Nationality, Immigration and Asylum Bill

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The Chairman: Order. The hon. Gentleman is going a little wide of the clause stand part debate.

Simon Hughes: I am trying to stay within it, but I shall respect your boundaries, Mr. Hurst.

It is also important that people realise that not all the material relevant to cases may be available at the beginning of the process. All my experience, and that of my advisers, shows that the fundamental flaw in the system is not that adjudicators or immigration appeals tribunals do their jobs badly, but that there are inadequate resources to allow the current system to work well. For example, adjudicators often adjourn a case because the Home Office has not got its act together. Adjournments occur more often because the Home Office and the relevant papers, rather than the applicant, are not ready.

Of course there are people who will abuse the system, but if the Government are to justify taking away the discretion of adjudicators, they should undertake the work that shows the cause of delays in the system. There is always a tendency to believe that delay is caused by the lawyers of applicants or appellants, just as the Government take the view that it is always the fault of the defendant and the lawyers that court cases take so long. That is often not the case. It is often the Crown Prosecution Service, not the defendant, that is not ready. The Home Office has the opportunity to improve the system, and if it needs more money to do so, it must bid for it. It can improve the system by ensuring that its staff have files when they need them, serve the evidence when it should be served and are able to deal with matters raised by the applicant.

I hope that we can recognise that the weaknesses in the system are not simply caused by applicants and their lawyers or representatives spinning things out to their advantage. That happens, of course, and I have dealt with many such cases and have been as robust as anyone in telling people the score. However, the weaknesses often result from lack of resources. Let us recognise and pay tribute to the good job that adjudicators do, but let us not remove their discretion and that of the tribunals and the courts in the interest of a system, which might in theory be more efficient, and could be more efficient if the Home Office had the resources, but which might prejudice a lot of justice on the way.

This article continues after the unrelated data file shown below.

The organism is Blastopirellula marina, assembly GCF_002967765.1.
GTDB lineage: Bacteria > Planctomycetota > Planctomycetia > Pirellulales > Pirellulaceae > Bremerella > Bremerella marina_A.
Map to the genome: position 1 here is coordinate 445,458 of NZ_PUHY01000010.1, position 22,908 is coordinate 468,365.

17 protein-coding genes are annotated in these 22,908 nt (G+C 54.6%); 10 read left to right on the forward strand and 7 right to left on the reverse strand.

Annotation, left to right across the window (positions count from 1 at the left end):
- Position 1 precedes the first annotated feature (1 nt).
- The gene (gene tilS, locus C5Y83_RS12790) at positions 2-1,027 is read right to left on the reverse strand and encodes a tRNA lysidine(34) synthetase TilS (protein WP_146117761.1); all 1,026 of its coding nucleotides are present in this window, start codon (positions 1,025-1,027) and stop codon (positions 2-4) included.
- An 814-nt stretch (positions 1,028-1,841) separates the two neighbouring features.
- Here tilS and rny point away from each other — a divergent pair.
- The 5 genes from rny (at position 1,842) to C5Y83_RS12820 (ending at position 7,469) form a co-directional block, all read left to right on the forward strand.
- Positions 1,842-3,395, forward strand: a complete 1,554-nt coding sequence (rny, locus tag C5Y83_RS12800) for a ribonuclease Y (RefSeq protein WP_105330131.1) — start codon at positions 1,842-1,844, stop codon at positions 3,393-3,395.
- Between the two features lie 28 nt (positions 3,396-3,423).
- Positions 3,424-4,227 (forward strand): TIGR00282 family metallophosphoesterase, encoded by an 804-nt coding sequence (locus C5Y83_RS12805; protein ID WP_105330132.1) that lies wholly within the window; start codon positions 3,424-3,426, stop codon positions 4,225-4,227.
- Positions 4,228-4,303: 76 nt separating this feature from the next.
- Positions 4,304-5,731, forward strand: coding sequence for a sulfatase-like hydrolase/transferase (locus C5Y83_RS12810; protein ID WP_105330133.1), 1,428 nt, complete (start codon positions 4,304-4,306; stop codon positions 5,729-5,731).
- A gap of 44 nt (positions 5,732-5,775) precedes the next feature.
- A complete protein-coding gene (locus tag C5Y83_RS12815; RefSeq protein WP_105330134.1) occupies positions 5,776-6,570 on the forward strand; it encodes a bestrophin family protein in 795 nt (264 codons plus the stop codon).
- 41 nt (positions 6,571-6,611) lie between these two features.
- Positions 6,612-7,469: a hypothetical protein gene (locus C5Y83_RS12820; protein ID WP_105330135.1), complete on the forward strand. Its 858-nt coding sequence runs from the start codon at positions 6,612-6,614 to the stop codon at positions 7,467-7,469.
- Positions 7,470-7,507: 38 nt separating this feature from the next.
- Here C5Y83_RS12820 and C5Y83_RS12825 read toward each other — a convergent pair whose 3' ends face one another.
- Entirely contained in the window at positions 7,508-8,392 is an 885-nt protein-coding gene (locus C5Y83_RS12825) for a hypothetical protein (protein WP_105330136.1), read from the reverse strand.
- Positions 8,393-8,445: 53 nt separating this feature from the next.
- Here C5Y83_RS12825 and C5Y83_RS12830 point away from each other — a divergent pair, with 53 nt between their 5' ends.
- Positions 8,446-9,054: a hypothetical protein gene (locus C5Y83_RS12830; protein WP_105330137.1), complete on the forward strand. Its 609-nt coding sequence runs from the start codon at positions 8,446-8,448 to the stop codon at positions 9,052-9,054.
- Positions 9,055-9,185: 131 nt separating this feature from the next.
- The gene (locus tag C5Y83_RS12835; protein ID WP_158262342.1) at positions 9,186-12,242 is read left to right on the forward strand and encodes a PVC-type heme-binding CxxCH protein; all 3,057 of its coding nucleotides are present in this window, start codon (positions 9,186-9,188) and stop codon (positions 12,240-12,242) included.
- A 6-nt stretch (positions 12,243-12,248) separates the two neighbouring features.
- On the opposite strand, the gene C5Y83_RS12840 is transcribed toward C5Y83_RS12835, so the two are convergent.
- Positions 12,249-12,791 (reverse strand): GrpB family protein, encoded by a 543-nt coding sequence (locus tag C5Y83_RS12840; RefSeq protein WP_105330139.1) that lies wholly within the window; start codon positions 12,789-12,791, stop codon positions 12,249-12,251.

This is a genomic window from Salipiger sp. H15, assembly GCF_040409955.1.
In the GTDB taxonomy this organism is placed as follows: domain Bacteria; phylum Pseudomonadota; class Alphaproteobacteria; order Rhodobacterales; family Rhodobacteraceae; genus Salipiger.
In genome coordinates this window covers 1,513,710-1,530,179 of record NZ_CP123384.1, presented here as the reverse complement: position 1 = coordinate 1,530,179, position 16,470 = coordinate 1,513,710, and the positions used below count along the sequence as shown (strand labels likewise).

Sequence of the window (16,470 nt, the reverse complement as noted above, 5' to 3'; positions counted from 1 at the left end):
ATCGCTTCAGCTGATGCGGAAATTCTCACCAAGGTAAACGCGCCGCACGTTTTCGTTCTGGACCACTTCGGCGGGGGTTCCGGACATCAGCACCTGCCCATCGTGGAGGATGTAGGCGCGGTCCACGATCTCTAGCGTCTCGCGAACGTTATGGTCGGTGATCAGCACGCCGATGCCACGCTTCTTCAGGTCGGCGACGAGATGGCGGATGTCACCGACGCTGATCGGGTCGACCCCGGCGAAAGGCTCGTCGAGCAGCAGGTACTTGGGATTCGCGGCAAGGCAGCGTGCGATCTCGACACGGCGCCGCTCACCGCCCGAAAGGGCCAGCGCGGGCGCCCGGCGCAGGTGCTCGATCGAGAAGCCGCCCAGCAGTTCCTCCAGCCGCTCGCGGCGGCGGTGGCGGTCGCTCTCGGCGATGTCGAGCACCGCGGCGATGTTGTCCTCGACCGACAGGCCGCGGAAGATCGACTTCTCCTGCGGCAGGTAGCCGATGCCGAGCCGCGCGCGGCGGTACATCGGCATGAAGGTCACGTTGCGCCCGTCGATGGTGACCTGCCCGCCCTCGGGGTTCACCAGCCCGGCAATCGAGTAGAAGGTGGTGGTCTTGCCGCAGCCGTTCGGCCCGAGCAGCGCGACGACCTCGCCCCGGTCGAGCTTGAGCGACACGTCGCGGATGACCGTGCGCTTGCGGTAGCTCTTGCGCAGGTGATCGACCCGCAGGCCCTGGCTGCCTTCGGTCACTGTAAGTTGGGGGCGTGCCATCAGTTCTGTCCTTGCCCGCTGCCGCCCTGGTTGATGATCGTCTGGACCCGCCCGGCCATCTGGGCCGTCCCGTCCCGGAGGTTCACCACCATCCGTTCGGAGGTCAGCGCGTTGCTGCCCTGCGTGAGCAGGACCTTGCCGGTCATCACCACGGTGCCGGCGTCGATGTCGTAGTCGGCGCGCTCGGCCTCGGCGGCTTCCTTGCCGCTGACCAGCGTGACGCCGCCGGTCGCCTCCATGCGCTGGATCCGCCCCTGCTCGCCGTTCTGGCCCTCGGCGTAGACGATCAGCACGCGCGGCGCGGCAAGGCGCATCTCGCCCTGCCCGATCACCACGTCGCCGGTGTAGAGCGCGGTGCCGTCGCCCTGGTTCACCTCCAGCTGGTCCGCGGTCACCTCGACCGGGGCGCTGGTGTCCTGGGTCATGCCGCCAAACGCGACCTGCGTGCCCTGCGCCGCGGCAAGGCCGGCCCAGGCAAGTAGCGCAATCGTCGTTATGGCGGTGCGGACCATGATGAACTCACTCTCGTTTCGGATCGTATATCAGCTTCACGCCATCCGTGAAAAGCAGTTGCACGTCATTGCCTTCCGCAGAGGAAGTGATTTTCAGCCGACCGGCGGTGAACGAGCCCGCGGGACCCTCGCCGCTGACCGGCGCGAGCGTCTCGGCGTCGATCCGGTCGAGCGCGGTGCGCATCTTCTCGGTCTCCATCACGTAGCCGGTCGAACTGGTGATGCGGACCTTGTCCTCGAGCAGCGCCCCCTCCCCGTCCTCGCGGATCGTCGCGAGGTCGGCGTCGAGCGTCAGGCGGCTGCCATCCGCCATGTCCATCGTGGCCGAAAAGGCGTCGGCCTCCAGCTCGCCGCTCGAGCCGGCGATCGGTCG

Angela Eagle: We will deal with many of those points in detail later today. It is important first to establish what we want to achieve with part 5. Others may leap up and disagree with me, but I would sum it up as trying to get a streamlined system in which there is a lot more certainty about appeal rights and to make the one-stop appeal more of a reality than we managed in 1999. Some good advances were made then, and the Bill consolidates and builds on them, particularly on certification. We want simplification, we want

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streamlining and we want to ingrain the one-stop process for appeal into the system.

I agree that there are decisions by caseworkers, there is access to the adjudicators, there is access on appeal and there is further access with statutory review on points of law to higher courts. No one can disagree with that. We also want to get a system where it is less possible for the unscrupulous to string along the system and to keep bringing up new issues to stymie the decision. The hon. Member for Southwark, North and Bermondsey (Simon Hughes) must face up to that.

We all wish to see asylum cases heard through the proper process, in a fair and simple way, as quickly as possible. Currently we are talking about six months. As I said earlier, nearly 50 per cent. of new cases are heard at first level within two months and 45 per cent of appeals are heard within four months. That is the 2 + 4 = 6 timing that we discussed. We wish to speed that up, too, which is why we are talking about accommodation centres and getting that process going in a way that retains fairness. The hon. Member for Woking is even more optimistic and thinks that it can be done in six weeks. In some cases at Oakington we have shown that it is possible, but it will not be possible in all cases.